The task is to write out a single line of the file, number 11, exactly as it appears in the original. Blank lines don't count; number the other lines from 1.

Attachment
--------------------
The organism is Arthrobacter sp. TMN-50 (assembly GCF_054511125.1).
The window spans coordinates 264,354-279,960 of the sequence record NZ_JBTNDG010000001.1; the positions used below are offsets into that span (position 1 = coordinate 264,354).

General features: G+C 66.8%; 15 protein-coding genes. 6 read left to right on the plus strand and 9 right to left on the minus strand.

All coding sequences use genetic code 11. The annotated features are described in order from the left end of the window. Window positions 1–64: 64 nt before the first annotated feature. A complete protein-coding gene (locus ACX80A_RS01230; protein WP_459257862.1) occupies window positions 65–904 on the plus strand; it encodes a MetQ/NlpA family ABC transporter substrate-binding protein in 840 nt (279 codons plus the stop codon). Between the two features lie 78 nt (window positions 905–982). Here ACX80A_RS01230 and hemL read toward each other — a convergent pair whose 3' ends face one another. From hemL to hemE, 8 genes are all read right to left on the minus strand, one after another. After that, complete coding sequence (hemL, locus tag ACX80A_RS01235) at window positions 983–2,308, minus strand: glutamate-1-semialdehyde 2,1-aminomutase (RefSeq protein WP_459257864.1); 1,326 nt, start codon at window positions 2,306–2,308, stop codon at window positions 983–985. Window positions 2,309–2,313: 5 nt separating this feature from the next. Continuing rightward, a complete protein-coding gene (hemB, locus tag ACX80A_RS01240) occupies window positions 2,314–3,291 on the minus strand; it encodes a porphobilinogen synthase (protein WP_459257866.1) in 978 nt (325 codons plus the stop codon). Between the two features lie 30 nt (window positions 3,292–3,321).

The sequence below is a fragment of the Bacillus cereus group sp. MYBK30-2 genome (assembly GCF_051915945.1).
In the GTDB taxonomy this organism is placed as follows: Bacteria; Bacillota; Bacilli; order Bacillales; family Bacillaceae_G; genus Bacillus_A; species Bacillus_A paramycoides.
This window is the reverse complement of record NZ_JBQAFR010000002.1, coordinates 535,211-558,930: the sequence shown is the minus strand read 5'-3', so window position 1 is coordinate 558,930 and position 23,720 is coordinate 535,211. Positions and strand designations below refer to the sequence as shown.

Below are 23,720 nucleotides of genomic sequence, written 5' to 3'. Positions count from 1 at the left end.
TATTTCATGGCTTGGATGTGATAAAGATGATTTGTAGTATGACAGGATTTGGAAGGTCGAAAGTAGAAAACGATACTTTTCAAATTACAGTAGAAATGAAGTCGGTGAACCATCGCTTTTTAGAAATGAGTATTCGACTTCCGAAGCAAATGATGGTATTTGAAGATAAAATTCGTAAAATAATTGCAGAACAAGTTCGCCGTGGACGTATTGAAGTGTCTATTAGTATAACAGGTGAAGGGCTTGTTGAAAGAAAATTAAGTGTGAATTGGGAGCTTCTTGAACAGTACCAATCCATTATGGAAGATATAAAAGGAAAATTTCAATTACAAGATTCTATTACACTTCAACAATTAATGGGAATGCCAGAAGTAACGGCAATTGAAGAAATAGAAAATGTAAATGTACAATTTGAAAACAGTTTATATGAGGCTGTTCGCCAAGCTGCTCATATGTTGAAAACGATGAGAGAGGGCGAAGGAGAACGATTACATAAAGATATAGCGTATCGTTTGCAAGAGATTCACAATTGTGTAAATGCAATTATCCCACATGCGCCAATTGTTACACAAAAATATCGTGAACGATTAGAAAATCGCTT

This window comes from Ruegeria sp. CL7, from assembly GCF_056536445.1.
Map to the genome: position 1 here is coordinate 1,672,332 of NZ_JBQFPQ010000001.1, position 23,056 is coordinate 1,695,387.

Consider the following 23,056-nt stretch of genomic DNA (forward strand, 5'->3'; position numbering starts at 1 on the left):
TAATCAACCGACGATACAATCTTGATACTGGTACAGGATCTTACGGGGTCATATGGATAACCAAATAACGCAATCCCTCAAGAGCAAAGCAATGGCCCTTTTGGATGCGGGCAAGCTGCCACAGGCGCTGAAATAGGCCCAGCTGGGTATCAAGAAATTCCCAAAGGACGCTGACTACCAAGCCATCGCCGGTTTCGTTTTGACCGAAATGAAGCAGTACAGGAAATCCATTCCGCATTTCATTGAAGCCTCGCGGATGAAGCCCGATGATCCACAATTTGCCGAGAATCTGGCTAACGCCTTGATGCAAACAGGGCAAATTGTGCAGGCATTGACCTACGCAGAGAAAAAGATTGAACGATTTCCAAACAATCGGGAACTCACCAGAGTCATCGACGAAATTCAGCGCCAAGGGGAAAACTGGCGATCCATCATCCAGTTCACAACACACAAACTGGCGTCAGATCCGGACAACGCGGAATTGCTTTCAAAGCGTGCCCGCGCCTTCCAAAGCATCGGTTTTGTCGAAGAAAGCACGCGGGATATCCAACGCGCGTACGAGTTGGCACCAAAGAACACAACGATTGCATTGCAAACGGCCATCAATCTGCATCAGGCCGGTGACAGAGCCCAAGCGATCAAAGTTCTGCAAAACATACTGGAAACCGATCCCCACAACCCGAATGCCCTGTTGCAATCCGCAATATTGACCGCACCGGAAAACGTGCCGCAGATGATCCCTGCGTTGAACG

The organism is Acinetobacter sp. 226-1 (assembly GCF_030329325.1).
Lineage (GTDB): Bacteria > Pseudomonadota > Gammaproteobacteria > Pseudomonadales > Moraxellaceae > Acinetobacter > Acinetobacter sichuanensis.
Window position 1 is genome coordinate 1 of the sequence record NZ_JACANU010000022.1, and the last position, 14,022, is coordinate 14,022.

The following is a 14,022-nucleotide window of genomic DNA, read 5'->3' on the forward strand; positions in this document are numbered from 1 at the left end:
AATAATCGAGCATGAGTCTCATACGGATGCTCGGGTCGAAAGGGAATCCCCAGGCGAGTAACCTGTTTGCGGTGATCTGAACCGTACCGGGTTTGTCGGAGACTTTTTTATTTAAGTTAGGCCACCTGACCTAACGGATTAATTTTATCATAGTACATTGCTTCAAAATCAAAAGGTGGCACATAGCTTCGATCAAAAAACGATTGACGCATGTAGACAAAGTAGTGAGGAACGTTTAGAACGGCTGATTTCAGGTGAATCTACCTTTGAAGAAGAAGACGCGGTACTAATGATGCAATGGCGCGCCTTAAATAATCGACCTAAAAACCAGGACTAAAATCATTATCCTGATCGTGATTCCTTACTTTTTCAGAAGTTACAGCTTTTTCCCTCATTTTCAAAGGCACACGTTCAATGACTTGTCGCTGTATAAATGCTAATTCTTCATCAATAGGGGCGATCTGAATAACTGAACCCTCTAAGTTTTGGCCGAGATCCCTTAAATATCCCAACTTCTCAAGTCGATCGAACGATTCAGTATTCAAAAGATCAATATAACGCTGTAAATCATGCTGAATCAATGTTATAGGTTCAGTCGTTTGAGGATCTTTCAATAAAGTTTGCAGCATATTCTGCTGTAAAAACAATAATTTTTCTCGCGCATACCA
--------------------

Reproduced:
Map to the genome: position 1 here is coordinate 1,672,332 of NZ_JBQFPQ010000001.1, position 23,056 is coordinate 1,695,387.